NEW PLANS to ‘unlock the power’ of gene editing by ‘cutting red tape’ and making research and development easier, have been outlined by the UK Government this week.

As part of its response to the gene-editing consultation carried out earlier this year, the UK Government said that new technologies could help the natural environment by enabling UK farmers to grow more nutritious and resilient crops, which need fewer chemicals to protect them.

Scientists have welcomed the move as the first step towards reducing ‘unnecessary and unscientific’ regulatory barriers to the use of advanced breeding techniques.

Environment Secretary George Eustice announced that their focus would be on plants produced by genetic technologies, where genetic changes could have occurred naturally or could have been a result of traditional breeding methods.

Read more: Greenlight given for gene editing exploration

“It is a tool that could help us in order to tackle some of the biggest challenges that we face – around food security, climate change, and biodiversity loss,” he said.

“Outside the EU, we are able to foster innovation to help grow plants that are stronger and more resilient to climate change. We will be working closely with farming and environmental groups to ensure that the right rules are in place.”

Defra chief scientific advisor Gideon Henderson added that gene editing technologies provide a more precise way of introducing targeted genetic changes, making the same types of changes to plants and animals that occur more slowly naturally or through traditional breeding.

“These tools enable us to harness the richness of natural variation to build better crops, speeding up a process humans have done through breeding for hundreds of years,” he explained.

“There are exciting opportunities to improve the environment, and we can also produce new varieties that are healthier to eat, and more resistant to climate change.”

Scientists will continue to be required to notify Defra of any research trials. The planned changes will ease burdens for research and development involving plants, using technologies such as gene editing, to align them with plants developed using traditional breeding methods.

The next step will be to review the regulatory definitions of a genetically modified organism, to exclude organisms produced by gene editing and other genetic technologies if they could have been developed by traditional breeding. GMO regulations would continue to apply where gene editing introduces DNA from other species into an organism. The government is still to consider the safest and most responsible way to introduce gene edited products into the marketplace.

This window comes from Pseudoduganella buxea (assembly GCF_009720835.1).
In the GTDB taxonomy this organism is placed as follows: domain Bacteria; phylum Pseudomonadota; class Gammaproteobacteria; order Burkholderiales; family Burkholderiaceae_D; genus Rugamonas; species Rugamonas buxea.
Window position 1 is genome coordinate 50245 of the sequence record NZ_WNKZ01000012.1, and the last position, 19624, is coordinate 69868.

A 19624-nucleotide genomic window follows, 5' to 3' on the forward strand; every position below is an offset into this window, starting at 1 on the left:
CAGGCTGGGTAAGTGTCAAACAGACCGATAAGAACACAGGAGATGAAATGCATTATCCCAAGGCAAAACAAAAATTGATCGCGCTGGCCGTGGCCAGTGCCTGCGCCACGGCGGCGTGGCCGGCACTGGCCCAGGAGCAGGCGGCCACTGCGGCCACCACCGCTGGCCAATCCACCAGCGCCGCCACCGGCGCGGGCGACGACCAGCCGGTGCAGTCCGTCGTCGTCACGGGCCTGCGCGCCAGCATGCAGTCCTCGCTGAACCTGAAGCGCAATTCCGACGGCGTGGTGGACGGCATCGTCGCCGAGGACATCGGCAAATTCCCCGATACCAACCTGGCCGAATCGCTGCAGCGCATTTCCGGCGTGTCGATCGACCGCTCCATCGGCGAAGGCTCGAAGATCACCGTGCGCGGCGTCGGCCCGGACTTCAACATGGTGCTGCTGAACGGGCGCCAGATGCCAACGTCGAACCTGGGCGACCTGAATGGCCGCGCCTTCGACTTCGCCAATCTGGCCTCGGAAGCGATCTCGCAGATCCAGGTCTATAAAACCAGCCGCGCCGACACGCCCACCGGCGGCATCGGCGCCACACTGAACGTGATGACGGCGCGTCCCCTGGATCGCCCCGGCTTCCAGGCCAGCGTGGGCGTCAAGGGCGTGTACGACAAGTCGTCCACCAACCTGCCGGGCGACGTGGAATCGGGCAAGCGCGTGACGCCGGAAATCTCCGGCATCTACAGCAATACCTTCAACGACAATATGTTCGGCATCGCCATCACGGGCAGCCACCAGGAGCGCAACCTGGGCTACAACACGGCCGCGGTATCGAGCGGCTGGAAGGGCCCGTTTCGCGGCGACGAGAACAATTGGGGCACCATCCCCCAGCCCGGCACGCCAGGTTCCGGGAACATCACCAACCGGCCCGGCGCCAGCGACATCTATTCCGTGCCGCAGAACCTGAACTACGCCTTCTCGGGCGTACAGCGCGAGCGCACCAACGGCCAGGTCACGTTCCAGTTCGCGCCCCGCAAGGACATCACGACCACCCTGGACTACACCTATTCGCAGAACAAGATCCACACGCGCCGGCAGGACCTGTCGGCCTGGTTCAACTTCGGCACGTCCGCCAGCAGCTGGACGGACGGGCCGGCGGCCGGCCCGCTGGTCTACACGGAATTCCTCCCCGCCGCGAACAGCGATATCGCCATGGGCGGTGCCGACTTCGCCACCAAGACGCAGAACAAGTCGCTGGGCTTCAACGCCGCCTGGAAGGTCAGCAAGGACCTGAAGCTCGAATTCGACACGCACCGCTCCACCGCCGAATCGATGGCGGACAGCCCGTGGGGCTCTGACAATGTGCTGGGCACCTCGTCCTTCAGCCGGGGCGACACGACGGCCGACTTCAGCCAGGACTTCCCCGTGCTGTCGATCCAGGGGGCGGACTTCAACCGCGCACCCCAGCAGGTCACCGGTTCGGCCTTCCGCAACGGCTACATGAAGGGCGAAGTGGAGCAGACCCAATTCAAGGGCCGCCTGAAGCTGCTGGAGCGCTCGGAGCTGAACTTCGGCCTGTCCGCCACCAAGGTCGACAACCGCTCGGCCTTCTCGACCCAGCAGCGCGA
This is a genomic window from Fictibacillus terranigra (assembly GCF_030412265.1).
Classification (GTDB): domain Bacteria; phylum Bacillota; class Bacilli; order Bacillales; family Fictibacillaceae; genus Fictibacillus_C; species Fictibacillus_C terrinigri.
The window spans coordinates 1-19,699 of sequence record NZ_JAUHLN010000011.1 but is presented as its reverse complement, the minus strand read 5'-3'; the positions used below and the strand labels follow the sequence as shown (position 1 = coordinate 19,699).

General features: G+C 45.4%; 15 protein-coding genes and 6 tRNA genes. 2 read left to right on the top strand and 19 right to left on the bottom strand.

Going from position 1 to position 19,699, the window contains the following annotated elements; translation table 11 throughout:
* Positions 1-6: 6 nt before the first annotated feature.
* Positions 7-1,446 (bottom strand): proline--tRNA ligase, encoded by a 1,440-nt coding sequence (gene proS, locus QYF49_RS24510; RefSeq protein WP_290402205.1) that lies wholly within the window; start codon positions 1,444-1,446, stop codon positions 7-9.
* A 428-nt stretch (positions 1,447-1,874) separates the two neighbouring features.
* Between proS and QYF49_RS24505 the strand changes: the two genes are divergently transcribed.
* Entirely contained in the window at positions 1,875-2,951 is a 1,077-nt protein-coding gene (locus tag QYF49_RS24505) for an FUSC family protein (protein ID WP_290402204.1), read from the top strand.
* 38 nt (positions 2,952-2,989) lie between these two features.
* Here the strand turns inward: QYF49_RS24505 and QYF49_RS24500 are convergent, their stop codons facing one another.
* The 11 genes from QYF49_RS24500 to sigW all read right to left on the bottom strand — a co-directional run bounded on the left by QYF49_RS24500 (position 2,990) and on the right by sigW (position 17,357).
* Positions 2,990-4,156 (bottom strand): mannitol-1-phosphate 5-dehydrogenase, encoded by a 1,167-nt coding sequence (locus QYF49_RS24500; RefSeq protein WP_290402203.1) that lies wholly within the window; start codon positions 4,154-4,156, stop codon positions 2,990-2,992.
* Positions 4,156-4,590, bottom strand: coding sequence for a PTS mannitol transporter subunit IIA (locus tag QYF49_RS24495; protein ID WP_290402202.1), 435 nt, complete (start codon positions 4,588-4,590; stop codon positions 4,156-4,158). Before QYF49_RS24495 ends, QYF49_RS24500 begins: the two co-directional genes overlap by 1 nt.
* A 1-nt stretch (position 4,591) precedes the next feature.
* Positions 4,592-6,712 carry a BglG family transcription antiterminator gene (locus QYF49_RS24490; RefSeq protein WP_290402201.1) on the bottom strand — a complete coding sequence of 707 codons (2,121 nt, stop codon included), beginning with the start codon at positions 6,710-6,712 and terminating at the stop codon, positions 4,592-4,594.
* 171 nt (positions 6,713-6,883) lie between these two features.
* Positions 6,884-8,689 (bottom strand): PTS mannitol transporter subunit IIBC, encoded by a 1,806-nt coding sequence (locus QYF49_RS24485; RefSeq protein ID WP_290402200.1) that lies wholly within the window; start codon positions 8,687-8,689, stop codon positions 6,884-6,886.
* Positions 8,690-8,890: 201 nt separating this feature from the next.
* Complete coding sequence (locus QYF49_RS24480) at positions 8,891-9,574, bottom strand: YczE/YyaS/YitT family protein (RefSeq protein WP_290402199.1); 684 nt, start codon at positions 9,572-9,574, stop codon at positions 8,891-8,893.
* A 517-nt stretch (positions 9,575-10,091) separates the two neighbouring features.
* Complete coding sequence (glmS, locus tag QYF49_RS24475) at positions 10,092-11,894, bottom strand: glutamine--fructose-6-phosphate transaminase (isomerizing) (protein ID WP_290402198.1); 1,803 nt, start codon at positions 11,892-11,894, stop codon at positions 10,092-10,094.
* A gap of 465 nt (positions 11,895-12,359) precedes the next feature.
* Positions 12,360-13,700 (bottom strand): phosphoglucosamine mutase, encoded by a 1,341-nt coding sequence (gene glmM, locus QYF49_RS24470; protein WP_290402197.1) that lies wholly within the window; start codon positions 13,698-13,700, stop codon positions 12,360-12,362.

Read more: Will Scotland be stuck at the breeding technology traffic lights?

The Food Standards Agency’s Chief Scientific Adviser, Prof Robin May, said that the current rules around gene editing could benefit from an update: “There are significant benefits to changing the way we regulate genetic technologies, to make sure the system is as up to date as possible and properly takes into account new technologies and scientific discoveries.

“We support giving consumers choice and recognise the potential benefits that GE plants and animals may bring to the food system,” he continued. “We are working closely with Defra and a range of other partners to ensure that potential changes to the regulation of genetic technologies will maintain the high food standards that UK consumers currently enjoy.”

Head of Division of Functional Genetics and Development at the Roslin Institute and R(D)SVS, Professor Helen Sang OBE, concluded: “Gene editing offers major opportunities to address the combined challenges of rapidly increasing global demand for healthy and nutritious food with the goal of net zero carbon emissions.

“I welcome this announcement as a first step towards reducing unnecessary and unscientific regulatory barriers to the use of advanced breeding techniques which are precise and targeted, allowing us to make specific genetic changes.”